THREAT REMOVAL

Remove “Your Contacts/photos/messages/notes Have Been Encrypted”

This article aims to help you remove the latest Android ransomware virus “Your Contacts/photos/messages/notes Have Been Encrypted” and show you how to unlock your phone.

Android ransomware viruses have rapidly grown in number and a strong sign for that is the fact that many users now store important photos, documents and contacts there. One such ransomware is a lockscreen virus, recently detected to display a message, starting with “Your Contacts/photos/messages/notes Have Been Encrypted” and alongside it a coundown timer of 24 hours to pay a ransom fee in iTunes Gift Card code, which is $50. The ransom note also scares victims that if they enter a wrong code, their files will be permanently lost. If your Android device has been affected by this lockscreen mobile ransomware.

Threat Summary

Name Your Contacts/photos/messges/notes Virus
Type Lockscreen Android Ransomware
Short Description Aims to get victims to pay $50 dollars in ransom after it locks their Android devices.
Symptoms A lockscreen message in red appears, giving 24 hours to pay. May or may not encrypt your files.
Distribution Method Via a redirect, caused by a fake Flash Player app.
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User Experience Join Our Forum to Discuss Your Contacts/photos/messges/notes Virus.
Data Recovery Tool Android Data Recovery Pro Notice! This product scans your Android device’s storage sectors to recover lost files and it may not recover 100% of the encrypted files, but only few of them, depending on the situation and whether or not you have reformatted your drive.

“Your Contacts/photos/messages/notes Have Been Encrypted” – Spread

This Android virus has been reported to enter the device of the victim via a fake Flash Player app, called com.flosh.ployer. The app has been reported in Koodus to have the following identification parameters:

In order to infect victims, this ransomware virus uses a redirect web page via this fake app, which is of a phishing type. The web page, pretends to be an update of Google Play Store Services and looks like the following:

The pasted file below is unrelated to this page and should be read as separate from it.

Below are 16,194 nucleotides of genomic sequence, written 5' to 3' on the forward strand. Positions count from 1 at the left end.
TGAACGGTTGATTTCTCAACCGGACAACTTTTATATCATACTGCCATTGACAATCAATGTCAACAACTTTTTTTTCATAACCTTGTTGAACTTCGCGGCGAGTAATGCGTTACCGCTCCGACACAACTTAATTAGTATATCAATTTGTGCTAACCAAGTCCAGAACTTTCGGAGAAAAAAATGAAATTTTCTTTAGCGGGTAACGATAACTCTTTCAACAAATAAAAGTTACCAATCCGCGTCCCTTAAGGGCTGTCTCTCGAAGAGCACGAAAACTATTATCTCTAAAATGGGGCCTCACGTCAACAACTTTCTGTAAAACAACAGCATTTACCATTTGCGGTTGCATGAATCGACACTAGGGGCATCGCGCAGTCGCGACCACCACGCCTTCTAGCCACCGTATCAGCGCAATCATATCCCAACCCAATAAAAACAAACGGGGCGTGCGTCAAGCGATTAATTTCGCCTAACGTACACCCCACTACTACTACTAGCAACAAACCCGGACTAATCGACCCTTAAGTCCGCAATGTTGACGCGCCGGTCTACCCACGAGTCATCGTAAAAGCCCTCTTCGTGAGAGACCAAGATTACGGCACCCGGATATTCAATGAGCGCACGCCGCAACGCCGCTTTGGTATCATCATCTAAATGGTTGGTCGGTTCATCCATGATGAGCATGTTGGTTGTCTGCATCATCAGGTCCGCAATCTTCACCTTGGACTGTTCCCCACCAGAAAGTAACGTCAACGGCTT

After the victim taps on the “Update Services” button, instead of the actual update, the virus files are downloaded on the victim’s computer and the screen becomes locked with malware.

“Your Contacts/photos/messages/notes Have Been Encrypted” – More Info

As soon as the infection with this virus takes place, it immediately drops it’s executable scripts, which grant it permissions over the security options of your Android device. This allows the virus to set a lockscreen, which looks like the following:

Message from lockscreen:

“Your contacts/photos/
/messages/notes have been
encrypted.

When trying to close the screen or restart the phone, some
files will be irrevocably deleted!
When trying to close/uninstall the application, all the files
will remain permanently encrypted.
To decrypt the files and remove the virus + acquire
immunity for this device to any similar viruses, enter the
ITunes Gift Card code ($50) within
{TIME LEFT}
After entering the code, your phone will be fully restored
within 10 hours.
When trying to enter an incorrect/used code, all the files will
be irretrievably deleted.
ENTER CODE”

What is interesting about this situation is that the ransomware uses scare tactics to scare off the victim that if a wrong code is entered the files will be permanently lost. In reality however, in reality it may just be another screenlocker infection which only locks your screen.

In addition to this, the infection may also change the unlock method of your computer and modify the .apk files responsible for your screensaver and locked device image.

If the user actually pays the ransom, which is interestingly enough in iTunes Gift Card, a procedure of decryption begins in a new countdown timer and the device should be unlocked in 10 hours time:

Remove “Your Contacts/photos/messages/notes Have Been Encrypted” from Android

If you want to remove this lockscreen from your system, you should check out the following instructions.

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Ventsislav Krastev

Ventsislav is a cybersecurity expert at SensorsTechForum since 2015. He has been researching, covering, helping victims with the latest malware infections plus testing and reviewing software and the newest tech developments. Having graduated Marketing as well, Ventsislav also has passion for learning new shifts and innovations in cybersecurity that become game changers. After studying Value Chain Management, Network Administration and Computer Administration of System Applications, he found his true calling within the cybersecrurity industry and is a strong believer in the education of every user towards online safety and security.

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